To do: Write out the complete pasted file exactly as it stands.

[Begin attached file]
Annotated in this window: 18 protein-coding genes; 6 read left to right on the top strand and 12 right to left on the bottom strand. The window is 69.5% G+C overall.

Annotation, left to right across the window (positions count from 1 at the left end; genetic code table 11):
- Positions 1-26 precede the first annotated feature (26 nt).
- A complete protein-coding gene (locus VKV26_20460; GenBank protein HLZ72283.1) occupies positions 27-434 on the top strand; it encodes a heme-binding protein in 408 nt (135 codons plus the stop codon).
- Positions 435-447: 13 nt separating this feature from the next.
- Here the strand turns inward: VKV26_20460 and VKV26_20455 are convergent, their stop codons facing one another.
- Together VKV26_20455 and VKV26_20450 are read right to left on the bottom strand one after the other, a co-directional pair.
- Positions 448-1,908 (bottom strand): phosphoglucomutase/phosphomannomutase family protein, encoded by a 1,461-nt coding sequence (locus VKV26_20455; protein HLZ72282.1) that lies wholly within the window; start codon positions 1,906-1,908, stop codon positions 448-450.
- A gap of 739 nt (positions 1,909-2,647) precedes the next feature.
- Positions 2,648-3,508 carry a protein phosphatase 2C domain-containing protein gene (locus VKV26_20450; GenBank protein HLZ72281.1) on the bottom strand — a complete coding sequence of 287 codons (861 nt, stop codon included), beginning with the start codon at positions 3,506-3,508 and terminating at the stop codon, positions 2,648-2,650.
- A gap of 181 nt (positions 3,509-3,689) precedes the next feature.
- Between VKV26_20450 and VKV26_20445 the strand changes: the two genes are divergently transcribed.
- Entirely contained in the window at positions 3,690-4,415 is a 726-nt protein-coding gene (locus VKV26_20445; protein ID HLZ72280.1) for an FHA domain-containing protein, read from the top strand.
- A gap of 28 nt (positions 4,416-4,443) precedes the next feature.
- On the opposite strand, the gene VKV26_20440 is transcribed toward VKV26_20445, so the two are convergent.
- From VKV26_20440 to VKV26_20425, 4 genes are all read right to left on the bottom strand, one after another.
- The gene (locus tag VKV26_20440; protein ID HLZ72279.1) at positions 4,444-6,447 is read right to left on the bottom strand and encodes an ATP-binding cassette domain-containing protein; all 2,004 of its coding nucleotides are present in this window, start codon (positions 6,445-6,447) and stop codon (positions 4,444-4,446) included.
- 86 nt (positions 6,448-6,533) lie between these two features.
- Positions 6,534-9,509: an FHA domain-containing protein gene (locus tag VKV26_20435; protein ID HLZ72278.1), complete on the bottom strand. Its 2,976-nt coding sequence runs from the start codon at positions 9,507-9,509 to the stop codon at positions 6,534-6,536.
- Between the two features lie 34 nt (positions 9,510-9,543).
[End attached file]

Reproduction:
Annotated in this window: 18 protein-coding genes; 6 read left to right on the top strand and 12 right to left on the bottom strand. The window is 69.5% G+C overall.

Annotation, left to right across the window (positions count from 1 at the left end; genetic code table 11):
- Positions 1-26 precede the first annotated feature (26 nt).
- A complete protein-coding gene (locus VKV26_20460; GenBank protein HLZ72283.1) occupies positions 27-434 on the top strand; it encodes a heme-binding protein in 408 nt (135 codons plus the stop codon).
- Positions 435-447: 13 nt separating this feature from the next.
- Here the strand turns inward: VKV26_20460 and VKV26_20455 are convergent, their stop codons facing one another.
- Together VKV26_20455 and VKV26_20450 are read right to left on the bottom strand one after the other, a co-directional pair.
- Positions 448-1,908 (bottom strand): phosphoglucomutase/phosphomannomutase family protein, encoded by a 1,461-nt coding sequence (locus VKV26_20455; protein HLZ72282.1) that lies wholly within the window; start codon positions 1,906-1,908, stop codon positions 448-450.
- A gap of 739 nt (positions 1,909-2,647) precedes the next feature.
- Positions 2,648-3,508 carry a protein phosphatase 2C domain-containing protein gene (locus VKV26_20450; GenBank protein HLZ72281.1) on the bottom strand — a complete coding sequence of 287 codons (861 nt, stop codon included), beginning with the start codon at positions 3,506-3,508 and terminating at the stop codon, positions 2,648-2,650.
- A gap of 181 nt (positions 3,509-3,689) precedes the next feature.
- Between VKV26_20450 and VKV26_20445 the strand changes: the two genes are divergently transcribed.
- Entirely contained in the window at positions 3,690-4,415 is a 726-nt protein-coding gene (locus VKV26_20445; protein ID HLZ72280.1) for an FHA domain-containing protein, read from the top strand.
- A gap of 28 nt (positions 4,416-4,443) precedes the next feature.
- On the opposite strand, the gene VKV26_20440 is transcribed toward VKV26_20445, so the two are convergent.
- From VKV26_20440 to VKV26_20425, 4 genes are all read right to left on the bottom strand, one after another.
- The gene (locus tag VKV26_20440; protein ID HLZ72279.1) at positions 4,444-6,447 is read right to left on the bottom strand and encodes an ATP-binding cassette domain-containing protein; all 2,004 of its coding nucleotides are present in this window, start codon (positions 6,445-6,447) and stop codon (positions 4,444-4,446) included.
- 86 nt (positions 6,448-6,533) lie between these two features.
- Positions 6,534-9,509: an FHA domain-containing protein gene (locus tag VKV26_20435; protein ID HLZ72278.1), complete on the bottom strand. Its 2,976-nt coding sequence runs from the start codon at positions 9,507-9,509 to the stop codon at positions 6,534-6,536.
- Between the two features lie 34 nt (positions 9,510-9,543).